I’d consider my knowledge of neurodiverse workers, people with Autism Spectrum Disorder, and how best to recruit and support them in the workplace has gone from less than zero, to an overall solid 4 out of 10 in the last year. And I’ve learned a LOT. It is, of course, a space that is continually evolving, with constant research and studies teaching us new things nearly every day. So if you haven’t sat down and asked yourself the headline question of this blog lately, I’m going to give you a leave pass this once.
Let’s get your creative juices flowing.
I’ve put together just a few role types that are proven to be ideally suited to neurodiverse workers:
- Processing: sorting, batching, data entry, assembling, building, technical aptitude, attention to detail, enjoys practical work, quality-focused, enjoy following set procedures, fault identification, packing, inventory management.
- Data / Analysis / Cyber: quickly and accurately analysing large quantities of data and finding errors, inconsistencies, anomalies and trends; statistics, comparisons, research, financials, creating / modifying / updating, investigating, testing, developing training programs, continuous learning, recommending improvements.
- Document Management: document tracking, scanning, filing, managing filing systems, inventory control, library work, copying, sorting, loading, stacking, imaging, developing training programs.
- GIS / Mapping: learning every street and grid, spatial data/algorithm comprehension, analysis, data comparison, data set management, database maintenance, digitisation, programming/code writing and checking, surveying, problem solving, metadata log maintenance, modelling, design.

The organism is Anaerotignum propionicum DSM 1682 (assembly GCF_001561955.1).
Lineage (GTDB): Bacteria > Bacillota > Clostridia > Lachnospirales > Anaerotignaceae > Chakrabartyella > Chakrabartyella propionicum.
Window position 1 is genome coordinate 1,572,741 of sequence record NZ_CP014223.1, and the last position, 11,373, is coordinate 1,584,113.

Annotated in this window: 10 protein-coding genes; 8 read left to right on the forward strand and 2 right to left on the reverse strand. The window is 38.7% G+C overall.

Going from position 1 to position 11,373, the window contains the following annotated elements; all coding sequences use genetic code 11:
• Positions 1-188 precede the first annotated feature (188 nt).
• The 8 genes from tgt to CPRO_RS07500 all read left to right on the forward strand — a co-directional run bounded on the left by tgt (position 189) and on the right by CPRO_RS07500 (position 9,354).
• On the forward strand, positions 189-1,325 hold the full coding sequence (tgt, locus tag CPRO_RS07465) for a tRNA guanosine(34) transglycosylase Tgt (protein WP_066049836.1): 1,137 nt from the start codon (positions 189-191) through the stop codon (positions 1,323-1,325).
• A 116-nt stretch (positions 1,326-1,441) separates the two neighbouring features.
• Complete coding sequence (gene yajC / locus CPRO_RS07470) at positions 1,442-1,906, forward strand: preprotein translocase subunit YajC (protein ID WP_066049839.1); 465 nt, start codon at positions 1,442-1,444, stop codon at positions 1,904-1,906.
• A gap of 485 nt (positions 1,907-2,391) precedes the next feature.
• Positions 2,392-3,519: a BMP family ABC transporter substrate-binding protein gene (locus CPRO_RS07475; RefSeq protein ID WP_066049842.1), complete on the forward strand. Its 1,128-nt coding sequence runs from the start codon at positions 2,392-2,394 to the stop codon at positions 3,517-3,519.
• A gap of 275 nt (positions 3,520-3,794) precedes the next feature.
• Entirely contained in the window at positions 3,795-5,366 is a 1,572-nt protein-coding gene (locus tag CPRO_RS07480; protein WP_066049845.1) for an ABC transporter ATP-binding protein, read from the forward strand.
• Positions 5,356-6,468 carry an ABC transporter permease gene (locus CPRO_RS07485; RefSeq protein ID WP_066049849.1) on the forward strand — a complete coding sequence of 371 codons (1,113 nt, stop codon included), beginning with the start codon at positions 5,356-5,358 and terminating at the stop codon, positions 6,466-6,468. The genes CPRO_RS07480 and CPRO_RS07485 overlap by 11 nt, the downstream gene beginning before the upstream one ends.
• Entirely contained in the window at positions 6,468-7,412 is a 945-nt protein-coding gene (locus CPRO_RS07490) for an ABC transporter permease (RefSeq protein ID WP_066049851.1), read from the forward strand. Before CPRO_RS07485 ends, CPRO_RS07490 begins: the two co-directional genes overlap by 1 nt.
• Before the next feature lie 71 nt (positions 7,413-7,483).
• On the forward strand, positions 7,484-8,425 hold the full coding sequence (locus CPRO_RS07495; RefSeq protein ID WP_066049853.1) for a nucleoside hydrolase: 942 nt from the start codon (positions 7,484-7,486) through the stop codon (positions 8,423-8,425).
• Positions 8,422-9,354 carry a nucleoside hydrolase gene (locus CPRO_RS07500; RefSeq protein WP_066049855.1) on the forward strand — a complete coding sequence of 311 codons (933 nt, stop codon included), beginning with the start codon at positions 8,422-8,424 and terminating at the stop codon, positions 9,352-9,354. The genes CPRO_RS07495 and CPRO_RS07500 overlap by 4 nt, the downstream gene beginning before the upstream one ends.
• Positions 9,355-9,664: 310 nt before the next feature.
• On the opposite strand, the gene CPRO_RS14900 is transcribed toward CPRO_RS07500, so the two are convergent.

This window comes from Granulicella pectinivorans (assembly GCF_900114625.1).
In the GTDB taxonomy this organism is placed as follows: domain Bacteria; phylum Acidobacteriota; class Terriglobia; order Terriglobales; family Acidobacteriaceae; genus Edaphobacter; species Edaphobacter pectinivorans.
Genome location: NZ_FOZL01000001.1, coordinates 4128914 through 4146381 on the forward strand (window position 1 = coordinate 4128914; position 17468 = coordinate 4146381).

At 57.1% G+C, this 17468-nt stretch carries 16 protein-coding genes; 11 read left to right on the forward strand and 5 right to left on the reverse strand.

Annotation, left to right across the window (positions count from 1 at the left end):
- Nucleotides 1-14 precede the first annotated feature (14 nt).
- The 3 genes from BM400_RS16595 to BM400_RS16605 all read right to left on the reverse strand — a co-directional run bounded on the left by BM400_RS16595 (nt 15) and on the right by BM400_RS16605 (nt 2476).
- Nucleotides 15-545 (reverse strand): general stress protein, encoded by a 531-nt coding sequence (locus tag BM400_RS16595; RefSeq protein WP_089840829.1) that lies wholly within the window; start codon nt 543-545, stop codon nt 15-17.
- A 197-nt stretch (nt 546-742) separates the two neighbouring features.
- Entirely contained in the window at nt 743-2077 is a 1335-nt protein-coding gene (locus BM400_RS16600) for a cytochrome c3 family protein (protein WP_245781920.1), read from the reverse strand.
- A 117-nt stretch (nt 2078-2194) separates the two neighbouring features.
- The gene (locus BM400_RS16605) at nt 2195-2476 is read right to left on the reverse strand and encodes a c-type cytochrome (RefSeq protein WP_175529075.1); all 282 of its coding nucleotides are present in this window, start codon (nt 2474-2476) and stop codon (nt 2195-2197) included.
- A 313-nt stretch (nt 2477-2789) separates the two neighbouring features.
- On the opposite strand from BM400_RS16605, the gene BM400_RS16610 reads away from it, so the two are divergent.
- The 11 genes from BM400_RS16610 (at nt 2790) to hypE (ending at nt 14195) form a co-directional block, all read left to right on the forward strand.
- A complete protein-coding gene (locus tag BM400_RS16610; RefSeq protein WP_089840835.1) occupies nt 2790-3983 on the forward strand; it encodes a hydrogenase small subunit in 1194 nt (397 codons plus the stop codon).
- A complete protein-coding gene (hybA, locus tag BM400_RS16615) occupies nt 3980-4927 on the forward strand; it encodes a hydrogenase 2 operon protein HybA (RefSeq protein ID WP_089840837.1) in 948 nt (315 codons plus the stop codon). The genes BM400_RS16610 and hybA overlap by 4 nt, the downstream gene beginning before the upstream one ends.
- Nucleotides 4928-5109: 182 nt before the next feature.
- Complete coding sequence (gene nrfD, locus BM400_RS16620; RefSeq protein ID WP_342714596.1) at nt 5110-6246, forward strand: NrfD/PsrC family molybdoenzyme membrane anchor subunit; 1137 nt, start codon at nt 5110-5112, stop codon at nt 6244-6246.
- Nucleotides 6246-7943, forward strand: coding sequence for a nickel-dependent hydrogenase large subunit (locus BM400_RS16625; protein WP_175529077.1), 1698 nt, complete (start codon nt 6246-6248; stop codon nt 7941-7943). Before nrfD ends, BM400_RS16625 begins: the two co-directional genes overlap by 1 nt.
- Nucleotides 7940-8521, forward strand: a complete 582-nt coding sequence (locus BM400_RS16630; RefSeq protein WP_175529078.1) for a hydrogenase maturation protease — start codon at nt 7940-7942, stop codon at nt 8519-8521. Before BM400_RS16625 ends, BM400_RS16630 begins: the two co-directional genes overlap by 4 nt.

- Quality Assurance: checking, testing, recording, reporting, statistics, trend identification, problem solving, accuracy, understanding of standards, auditing, innovation, developing training programs.
What do these roles have in common?
- The opportunity to innovate / suggest process enhancements
- The opportunity to become a domain specialist / subject matter expert
- Fact or evidence-based workflows
- More reliance on long-term memory than short
- Provision to focus on a single task for extended periods of time
- No requirement to keep track of multiple activities / information streams simultaneously
- Clearly defined objectives, rather than multiple possible outcomes
- Success is based on outcomes, not personality
- Not driven by time stressors / deadlines
- No requirement to take oral direction or dictation
- Repetition / Consistency of tasks
- Less requirement for social interaction
- Quiet workplace
The above list is, of course, not definitive. Like neurotypical people, the next person with autism you meet may prefer to be a piano tuner or dog groomer than your next GIS Analyst. That’s okay. That’s where we come in.
What is your call to action?
- If you’d like help reviewing the roles within your organisation, call us and we’ll arrange for our expert friends and partners at Specialisterne to assist you.
- If you have an idea that there are roles in your organisation, but have no idea what to do next, call us and we’ll talk you through the process.
- If you are ready to commit to employing neurodiverse workers, either for an upcoming project on a contract basis, or as permanent team members, call us to get a safe, inclusive and appropriate recruitment process underway.
If you’d like to find out more about anything to do with increasing the diversity of your workforce, please call me on 03 9963 4802 or email me.
General Manager, Operations.